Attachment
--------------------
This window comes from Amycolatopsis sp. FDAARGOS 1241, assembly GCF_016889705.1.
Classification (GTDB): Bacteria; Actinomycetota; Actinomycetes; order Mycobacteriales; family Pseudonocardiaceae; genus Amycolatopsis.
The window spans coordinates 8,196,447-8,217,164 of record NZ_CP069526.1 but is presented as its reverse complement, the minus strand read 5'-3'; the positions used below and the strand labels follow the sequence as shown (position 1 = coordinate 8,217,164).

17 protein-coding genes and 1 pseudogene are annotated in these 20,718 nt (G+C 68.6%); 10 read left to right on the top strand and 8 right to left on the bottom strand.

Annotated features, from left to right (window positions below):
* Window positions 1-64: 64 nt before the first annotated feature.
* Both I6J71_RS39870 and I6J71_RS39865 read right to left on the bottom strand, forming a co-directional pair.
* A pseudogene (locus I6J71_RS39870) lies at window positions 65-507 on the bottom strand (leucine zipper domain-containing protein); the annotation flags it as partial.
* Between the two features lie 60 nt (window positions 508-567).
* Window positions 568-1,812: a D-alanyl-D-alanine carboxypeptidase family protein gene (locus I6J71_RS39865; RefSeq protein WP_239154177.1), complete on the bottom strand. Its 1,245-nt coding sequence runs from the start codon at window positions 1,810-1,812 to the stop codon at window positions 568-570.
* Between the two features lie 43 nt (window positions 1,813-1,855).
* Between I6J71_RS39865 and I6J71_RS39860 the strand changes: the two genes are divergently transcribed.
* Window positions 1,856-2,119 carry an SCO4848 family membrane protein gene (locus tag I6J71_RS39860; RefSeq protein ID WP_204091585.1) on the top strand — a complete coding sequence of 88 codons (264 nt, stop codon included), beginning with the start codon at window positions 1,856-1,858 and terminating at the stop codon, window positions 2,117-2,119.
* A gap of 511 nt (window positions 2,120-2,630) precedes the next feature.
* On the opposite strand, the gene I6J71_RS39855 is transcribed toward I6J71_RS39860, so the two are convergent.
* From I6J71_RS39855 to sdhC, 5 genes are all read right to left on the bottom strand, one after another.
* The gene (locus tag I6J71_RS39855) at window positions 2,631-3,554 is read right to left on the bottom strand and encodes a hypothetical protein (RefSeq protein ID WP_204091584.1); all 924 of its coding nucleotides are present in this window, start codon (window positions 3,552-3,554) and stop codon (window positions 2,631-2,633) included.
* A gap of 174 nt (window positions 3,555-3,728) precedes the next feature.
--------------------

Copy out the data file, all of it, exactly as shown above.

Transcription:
This window comes from Amycolatopsis sp. FDAARGOS 1241, assembly GCF_016889705.1.
Classification (GTDB): Bacteria; Actinomycetota; Actinomycetes; order Mycobacteriales; family Pseudonocardiaceae; genus Amycolatopsis.
The window spans coordinates 8,196,447-8,217,164 of record NZ_CP069526.1 but is presented as its reverse complement, the minus strand read 5'-3'; the positions used below and the strand labels follow the sequence as shown (position 1 = coordinate 8,217,164).

17 protein-coding genes and 1 pseudogene are annotated in these 20,718 nt (G+C 68.6%); 10 read left to right on the top strand and 8 right to left on the bottom strand.

Annotated features, from left to right (window positions below):
* Window positions 1-64: 64 nt before the first annotated feature.
* Both I6J71_RS39870 and I6J71_RS39865 read right to left on the bottom strand, forming a co-directional pair.
* A pseudogene (locus I6J71_RS39870) lies at window positions 65-507 on the bottom strand (leucine zipper domain-containing protein); the annotation flags it as partial.
* Between the two features lie 60 nt (window positions 508-567).
* Window positions 568-1,812: a D-alanyl-D-alanine carboxypeptidase family protein gene (locus I6J71_RS39865; RefSeq protein WP_239154177.1), complete on the bottom strand. Its 1,245-nt coding sequence runs from the start codon at window positions 1,810-1,812 to the stop codon at window positions 568-570.
* Between the two features lie 43 nt (window positions 1,813-1,855).
* Between I6J71_RS39865 and I6J71_RS39860 the strand changes: the two genes are divergently transcribed.
* Window positions 1,856-2,119 carry an SCO4848 family membrane protein gene (locus tag I6J71_RS39860; RefSeq protein ID WP_204091585.1) on the top strand — a complete coding sequence of 88 codons (264 nt, stop codon included), beginning with the start codon at window positions 1,856-1,858 and terminating at the stop codon, window positions 2,117-2,119.
* A gap of 511 nt (window positions 2,120-2,630) precedes the next feature.
* On the opposite strand, the gene I6J71_RS39855 is transcribed toward I6J71_RS39860, so the two are convergent.
* From I6J71_RS39855 to sdhC, 5 genes are all read right to left on the bottom strand, one after another.
* The gene (locus tag I6J71_RS39855) at window positions 2,631-3,554 is read right to left on the bottom strand and encodes a hypothetical protein (RefSeq protein ID WP_204091584.1); all 924 of its coding nucleotides are present in this window, start codon (window positions 3,552-3,554) and stop codon (window positions 2,631-2,633) included.
* A gap of 174 nt (window positions 3,555-3,728) precedes the next feature.